Five by Five’s James Roles: why sustainability shouldn’t be a quick fix for a brand marketing strategy

Call it shallow, call it a trend, call it a conspiracy linking back to the unprecedented rise of the avocado, but sustainability is now a key factor in shoppers’ purchase decisions. A third of us sway in favour of sustainable brands, while the ‘war on plastic’ has now led to behemoth brands including M&S, Procter & Gamble and Coca-Cola pledging to eliminate single-use plastics by 2025.

So naturally, you’re left with a lot of consumers analysing the wider impact of their consumption. Meatless Monday is no longer some hippy dippy thing you’ll exclusively see McCartney devotees practising – it’s even being promoted by butchers.

This increased awareness means that, if brands want to keep people’s hearts close and their wallets closer, they must launch or relaunch with more sustainable products.

But it’s more than just jumping on the sustainable bandwagon (made of hemp perhaps) and riding it to the bank. There are rules to follow.

Consumers aren’t stupid, and they can tell when brands haven’t done adequate research and are missing the mark. Take PepsiCo, which recently launched a reusable bottle for still drinks. It’s called Drinkfinity. Like infinity. But for drinks. Clever.

But there’s a catch. On the surface, it’s doing a sly wink-wink, nudge-nudge, implying that it’s going to last forever, that you’ll never drink from anything else ever again. Utilising drink pods, the bottle comes with a pre-paid envelope, so you can send your pods to the big pod farm in the sky, where they’ll be born again as new pods.

But this just isn’t practical. You can’t recycle them at home. You might forget to put them in the envelope. You might lose the envelope. You just might not be bothered. Retailing at £30 for 16 pods and a water bottle, and £6.50 for subsequent packs of four pods, it’s not exactly a bargain either.

Nor is it a solution. Aimed at young people and advertising almost entirely via social media, it contradicts the original message of wider sustainability, promoting unnecessary ‘waste’ packaging that you can’t even recycle at home, to an audience that may not necessarily be able to afford it.

When brands blunder like this, it can really damage brand trust and the sustainability messaging that’s being sought after. Just as Pepsico committed the Kendall Jenner blunder, has it jumped into recycling without fully understanding that normal, everyday people might be priced out?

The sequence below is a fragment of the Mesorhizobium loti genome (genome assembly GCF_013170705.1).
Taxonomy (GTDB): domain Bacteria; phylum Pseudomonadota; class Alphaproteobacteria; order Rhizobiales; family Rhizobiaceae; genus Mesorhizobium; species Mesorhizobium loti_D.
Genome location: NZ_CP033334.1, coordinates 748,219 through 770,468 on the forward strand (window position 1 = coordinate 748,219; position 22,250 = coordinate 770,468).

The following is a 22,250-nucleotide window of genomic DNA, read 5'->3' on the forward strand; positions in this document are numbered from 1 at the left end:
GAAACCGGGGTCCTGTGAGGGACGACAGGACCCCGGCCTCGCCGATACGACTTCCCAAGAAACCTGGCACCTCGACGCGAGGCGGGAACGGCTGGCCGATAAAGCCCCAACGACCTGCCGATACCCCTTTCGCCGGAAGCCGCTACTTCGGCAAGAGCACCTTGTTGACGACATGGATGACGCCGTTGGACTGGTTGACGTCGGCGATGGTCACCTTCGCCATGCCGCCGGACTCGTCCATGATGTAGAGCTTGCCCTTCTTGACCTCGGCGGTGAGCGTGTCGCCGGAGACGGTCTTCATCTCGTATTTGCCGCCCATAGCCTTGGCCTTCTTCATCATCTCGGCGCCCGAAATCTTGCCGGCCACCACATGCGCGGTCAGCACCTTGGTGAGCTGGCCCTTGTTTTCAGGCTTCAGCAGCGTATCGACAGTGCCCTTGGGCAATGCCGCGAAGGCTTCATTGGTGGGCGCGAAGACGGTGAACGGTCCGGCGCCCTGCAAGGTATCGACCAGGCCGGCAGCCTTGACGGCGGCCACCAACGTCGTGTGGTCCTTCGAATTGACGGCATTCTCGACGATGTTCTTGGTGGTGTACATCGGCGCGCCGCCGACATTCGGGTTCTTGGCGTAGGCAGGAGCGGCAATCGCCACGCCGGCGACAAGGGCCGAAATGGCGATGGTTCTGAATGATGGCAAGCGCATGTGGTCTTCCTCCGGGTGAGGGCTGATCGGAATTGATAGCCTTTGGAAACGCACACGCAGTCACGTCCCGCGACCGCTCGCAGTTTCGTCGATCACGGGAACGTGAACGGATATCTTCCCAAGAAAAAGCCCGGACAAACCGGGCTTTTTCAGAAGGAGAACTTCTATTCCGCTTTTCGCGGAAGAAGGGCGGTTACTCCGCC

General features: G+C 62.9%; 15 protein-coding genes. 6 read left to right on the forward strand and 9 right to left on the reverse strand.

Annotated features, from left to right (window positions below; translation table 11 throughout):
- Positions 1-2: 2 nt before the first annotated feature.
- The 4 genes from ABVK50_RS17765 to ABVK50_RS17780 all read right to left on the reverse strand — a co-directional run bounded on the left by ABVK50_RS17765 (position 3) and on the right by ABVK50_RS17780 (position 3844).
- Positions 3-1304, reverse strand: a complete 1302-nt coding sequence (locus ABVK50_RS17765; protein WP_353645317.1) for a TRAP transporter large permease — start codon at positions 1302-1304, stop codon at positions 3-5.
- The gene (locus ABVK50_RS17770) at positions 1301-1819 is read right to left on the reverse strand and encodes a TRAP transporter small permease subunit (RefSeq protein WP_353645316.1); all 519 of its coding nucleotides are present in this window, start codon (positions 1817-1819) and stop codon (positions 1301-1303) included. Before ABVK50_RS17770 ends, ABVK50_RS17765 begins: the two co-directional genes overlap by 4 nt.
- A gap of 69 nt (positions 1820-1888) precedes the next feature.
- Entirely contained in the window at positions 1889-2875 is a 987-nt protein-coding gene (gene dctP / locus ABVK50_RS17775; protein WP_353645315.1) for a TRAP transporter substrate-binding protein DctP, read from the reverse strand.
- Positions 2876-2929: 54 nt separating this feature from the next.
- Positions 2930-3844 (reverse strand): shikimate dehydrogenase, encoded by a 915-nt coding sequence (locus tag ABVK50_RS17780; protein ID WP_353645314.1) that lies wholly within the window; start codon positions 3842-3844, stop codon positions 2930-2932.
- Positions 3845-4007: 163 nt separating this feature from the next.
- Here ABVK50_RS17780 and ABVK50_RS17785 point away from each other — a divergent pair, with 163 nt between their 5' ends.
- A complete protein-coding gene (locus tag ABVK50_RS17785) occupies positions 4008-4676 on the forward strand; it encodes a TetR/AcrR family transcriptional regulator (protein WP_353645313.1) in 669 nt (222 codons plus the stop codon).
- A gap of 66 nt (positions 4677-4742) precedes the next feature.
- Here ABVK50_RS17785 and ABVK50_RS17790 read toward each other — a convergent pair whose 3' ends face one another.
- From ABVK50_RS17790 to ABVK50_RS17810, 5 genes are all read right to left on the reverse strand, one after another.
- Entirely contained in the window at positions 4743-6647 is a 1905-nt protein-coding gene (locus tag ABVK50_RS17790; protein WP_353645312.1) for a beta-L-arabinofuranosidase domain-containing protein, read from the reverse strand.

If you do it right, you can make a tidy profit. Last year, Unilever’s ‘Sustainable Living’ brands grew 50 per cent faster than the rest of the business. This stuff really makes a difference, and when you’ve got seven per cent of Brits identifying as vegan nowadays, it’s abundantly clear that people want to at least try and preserve this planet we’re busy destroying.

So to truly benefit from sustainability, brands have to believe in it. They have to commit. Long-term investment is required. The PepsiCo move is a rocky start, but the brand has to keep pushing forward – just going in with Drinkfinity as a one-off will look fickle.

Iceland (the supermarket, not the country) is baking sustainability into its core, banning palm oil from its own brand foods. As a result of this, about hald of the supermarket’s entire own-brand arsenal will need to be reformulated. But it’s sticking with it, because Iceland cares and its customers care. Sustainability needs to be incorporated on a wider business level in order to make a difference and for people to take note.

And if more brands want true sustainability and customer loyalty, they do need to set an example like Iceland. Having the Co-Op switching its own-brand water to 50 per cent recycled plastic is a great start, but it’s still using plastic. Why can’t it look into alternative materials? Starbucks is valiantly searching for solutions, opening a competition for external bodies to create a fully recyclable, compostable coffee cup in the next three years. This is a brand that seems to care.

And it needs to. When you’ve got the UK’s The National History Museum launching zero-plastic, BPA-free canned water, brands have to do better. They’re being outdone by a place that literally celebrates the past and everything in it.

Sustainability isn’t a quick fix. It won’t simply rejuvenate Planet Earth after one day. But if you start now, embedding it within your brand’s ethos and actions, positioning yourself as a friend of the environment and your customers, then you’ll reap the benefits before it becomes a necessity.

James Roles is sales and marketing director at launch specialist Five by Five.

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